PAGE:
I received a complaint about a teacher's use of sexual innuendo in the classroom. It crossed my mind that the complaint might be a way to "get back" at a very demanding teacher. Nonetheless, the complaint had to be investigated quickly and thoroughly.
One of our English teachers is very demanding of the students in his honors-level class. We get a lot of complaints about him from students and their parents. His tests are hard, he gives a lot of homework, and a lot of work is demanded for the course. Last month, I got a complaint that this teacher used sexual innuendo in class. While I must admit up-front that it crossed my mind that this complaint might be a way of "getting back" at the demanding teacher, our district has a no-tolerance policy for guns, drugs, alcohol, and harassment of any kind. Clearly, this was something that we needed to investigate quickly and thoroughly. Policy dictated we do that, and it was the right thing to do.
We invited the student and his parents to come into school. We had the student write exactly what he had heard. During the meeting, we assured the student and parents that we would investigate fully.
In our large school district, we are fortunate to have independent investigators who check into allegations such as the ones that were made. As soon as the parents left, I called our central office investigator and my area superintendent to let them know about the situation. We were asked to identify students from whom we might collect statements; we would enlist the cooperation of the students to keep our investigation as quiet as possible. (Parents of those students would be informed too.) At this point, we did not want to alert other students or the teacher to the investigation.
An investigator came to our school and collected statements from students. It was at that point that the teacher was called in. We asked him if he had said what the students said he said. He explained what happened. His explanation and the students' statements concurred.
Our investigation revealed that, yes, the teacher did say something inappropriate. The remark he made was not anything that most of us have not made outside the classroom. (Students hear much worse talk at lunch every day.) Immediately after he made the remark in class, he apologized to the students. To slip and make the comment was wrong, but it was concluded that the remark could not be classified as sexual harassment. In the end, I made it clear to the teacher that I considered the fact that he did not come forward and inform me of the incident before I heard it from the student and his parents at least as disturbing as what he had said.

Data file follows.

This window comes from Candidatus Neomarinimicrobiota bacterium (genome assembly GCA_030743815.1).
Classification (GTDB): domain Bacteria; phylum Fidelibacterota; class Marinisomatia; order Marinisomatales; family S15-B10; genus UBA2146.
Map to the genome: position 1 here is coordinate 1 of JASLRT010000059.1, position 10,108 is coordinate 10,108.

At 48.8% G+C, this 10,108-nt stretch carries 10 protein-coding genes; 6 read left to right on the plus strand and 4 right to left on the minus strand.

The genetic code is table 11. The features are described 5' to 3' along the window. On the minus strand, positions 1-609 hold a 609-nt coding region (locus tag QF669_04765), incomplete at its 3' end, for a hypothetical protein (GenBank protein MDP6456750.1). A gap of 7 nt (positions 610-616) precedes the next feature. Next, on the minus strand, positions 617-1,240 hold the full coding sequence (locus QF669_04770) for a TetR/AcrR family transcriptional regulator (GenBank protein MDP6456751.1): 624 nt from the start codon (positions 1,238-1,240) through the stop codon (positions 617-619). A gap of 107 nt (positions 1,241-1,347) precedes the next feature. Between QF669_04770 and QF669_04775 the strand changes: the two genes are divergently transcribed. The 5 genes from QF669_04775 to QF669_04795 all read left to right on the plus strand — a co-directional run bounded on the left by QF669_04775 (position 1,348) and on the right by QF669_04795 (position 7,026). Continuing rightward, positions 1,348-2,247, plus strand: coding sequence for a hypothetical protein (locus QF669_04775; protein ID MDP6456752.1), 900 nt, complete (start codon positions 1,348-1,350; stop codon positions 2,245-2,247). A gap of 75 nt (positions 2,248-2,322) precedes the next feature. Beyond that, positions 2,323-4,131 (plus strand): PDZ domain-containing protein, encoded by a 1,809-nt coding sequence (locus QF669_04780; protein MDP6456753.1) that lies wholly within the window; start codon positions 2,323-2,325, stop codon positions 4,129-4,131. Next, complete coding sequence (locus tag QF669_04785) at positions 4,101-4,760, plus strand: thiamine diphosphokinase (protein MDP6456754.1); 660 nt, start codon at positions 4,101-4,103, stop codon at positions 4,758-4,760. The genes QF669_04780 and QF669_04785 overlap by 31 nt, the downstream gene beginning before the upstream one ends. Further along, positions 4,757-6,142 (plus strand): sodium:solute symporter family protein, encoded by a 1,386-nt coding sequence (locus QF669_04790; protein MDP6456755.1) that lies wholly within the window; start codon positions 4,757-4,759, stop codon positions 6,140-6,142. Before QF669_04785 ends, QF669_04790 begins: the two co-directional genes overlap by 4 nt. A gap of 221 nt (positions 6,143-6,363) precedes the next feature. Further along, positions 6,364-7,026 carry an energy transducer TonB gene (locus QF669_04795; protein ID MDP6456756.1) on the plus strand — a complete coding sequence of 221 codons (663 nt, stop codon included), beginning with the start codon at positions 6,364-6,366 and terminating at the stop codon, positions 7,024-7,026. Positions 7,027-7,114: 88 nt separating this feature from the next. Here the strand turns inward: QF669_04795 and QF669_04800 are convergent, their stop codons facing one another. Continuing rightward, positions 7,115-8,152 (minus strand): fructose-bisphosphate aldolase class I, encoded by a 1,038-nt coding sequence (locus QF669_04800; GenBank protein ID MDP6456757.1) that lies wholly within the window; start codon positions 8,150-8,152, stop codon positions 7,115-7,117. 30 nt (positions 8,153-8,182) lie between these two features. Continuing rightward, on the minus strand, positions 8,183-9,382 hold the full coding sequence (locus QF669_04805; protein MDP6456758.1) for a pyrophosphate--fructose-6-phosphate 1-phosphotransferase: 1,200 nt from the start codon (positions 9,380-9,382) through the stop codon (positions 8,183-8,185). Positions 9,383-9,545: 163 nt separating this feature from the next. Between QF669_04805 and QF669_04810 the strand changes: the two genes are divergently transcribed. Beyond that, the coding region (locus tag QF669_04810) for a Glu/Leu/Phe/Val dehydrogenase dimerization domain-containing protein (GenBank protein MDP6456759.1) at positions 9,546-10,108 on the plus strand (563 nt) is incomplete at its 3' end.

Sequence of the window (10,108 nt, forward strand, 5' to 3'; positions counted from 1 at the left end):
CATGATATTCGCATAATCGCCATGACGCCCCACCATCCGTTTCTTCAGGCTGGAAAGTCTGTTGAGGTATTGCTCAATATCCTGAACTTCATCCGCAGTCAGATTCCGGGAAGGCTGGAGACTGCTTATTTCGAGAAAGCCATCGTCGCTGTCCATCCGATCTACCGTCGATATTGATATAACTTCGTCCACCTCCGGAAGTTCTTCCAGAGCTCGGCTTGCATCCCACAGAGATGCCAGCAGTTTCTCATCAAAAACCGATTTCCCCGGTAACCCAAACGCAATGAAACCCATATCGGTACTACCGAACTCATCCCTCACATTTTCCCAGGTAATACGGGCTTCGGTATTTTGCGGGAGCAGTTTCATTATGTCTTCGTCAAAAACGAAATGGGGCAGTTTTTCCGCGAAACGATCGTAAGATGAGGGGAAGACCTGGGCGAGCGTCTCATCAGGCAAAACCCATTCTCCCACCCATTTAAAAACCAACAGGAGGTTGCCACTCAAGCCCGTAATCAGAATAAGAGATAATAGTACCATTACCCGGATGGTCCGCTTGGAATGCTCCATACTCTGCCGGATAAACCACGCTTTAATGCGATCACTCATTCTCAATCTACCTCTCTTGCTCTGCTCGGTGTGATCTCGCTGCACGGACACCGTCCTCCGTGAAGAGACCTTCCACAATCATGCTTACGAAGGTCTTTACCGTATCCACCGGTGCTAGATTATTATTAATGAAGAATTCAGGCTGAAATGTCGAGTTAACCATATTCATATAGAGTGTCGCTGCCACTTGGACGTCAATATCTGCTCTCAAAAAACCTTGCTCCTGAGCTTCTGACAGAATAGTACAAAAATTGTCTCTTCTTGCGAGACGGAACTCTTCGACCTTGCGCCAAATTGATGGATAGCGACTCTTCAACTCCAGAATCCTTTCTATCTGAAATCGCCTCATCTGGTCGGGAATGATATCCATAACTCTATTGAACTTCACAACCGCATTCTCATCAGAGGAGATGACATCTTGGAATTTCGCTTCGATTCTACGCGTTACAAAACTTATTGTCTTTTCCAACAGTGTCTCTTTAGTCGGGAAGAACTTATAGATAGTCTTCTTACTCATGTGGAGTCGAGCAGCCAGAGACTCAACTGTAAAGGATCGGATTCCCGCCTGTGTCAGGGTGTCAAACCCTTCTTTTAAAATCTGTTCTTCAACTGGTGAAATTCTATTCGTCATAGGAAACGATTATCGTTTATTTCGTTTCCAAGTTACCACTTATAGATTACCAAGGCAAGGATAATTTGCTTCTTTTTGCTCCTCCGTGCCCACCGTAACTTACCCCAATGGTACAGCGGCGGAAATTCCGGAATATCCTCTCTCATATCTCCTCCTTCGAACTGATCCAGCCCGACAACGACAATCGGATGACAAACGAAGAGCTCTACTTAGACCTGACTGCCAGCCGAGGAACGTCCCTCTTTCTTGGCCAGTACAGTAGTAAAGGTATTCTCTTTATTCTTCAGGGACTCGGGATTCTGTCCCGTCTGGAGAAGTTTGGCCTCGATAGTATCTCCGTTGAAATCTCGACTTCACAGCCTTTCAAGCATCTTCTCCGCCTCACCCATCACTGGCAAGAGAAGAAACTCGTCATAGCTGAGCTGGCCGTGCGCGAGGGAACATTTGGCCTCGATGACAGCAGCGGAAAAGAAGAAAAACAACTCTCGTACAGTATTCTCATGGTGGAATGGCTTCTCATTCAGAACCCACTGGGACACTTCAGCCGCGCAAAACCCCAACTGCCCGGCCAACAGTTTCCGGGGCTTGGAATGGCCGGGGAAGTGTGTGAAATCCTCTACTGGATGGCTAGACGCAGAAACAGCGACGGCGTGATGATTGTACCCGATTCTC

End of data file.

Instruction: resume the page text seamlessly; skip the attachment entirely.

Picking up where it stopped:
The end result: The teacher is unhappy; he has gotten the teachers' union involved. The parents are upset because the teacher was not fired on the spot. The complaining student is still doing poorly in the English class. In spite of all that, I am happy with the way the incident was handled.
Fortunately, this kind of incident does not happen often. Like any complaint of a serious nature, it was essential that it be investigated as impartially as possible and as quickly as possible. All parties had to be treated with utmost fairness. Though I do not hide my initial thoughts that the complaint might be tied to the difficult nature of the teacher and his course, it was essential that I put those thoughts out of my mind and handle this complaint in the same manner as I would handle any other. It is my responsibility to make sure that procedures are followed to completion, regardless of my initial reaction or the ultimate outcome. A principal is like an umpire. She is caught between many groups -- students, teachers, staff, parents, central officeÂ But she has the obligation to act upon everything as prudently as possible and in the best interests of all stakeholders and the institution.
About the How I Handled... Team of Principal Problem Solvers
The How I Handled... series is intended to be practical resource for all principals and principals-to-be. Each week, members of Education World's How I Handled team share how they solved actual problems relating to school leadership, parent involvement, professional development, and a host of other "principal" responsibilities. Six principals comprise our How I Handled team; two of them are elementary school principals, two work at the middle level, and two are high school principals. Team members remain anonymous; in that way, they can share freely the range of issues/problems they are called on to solve each day.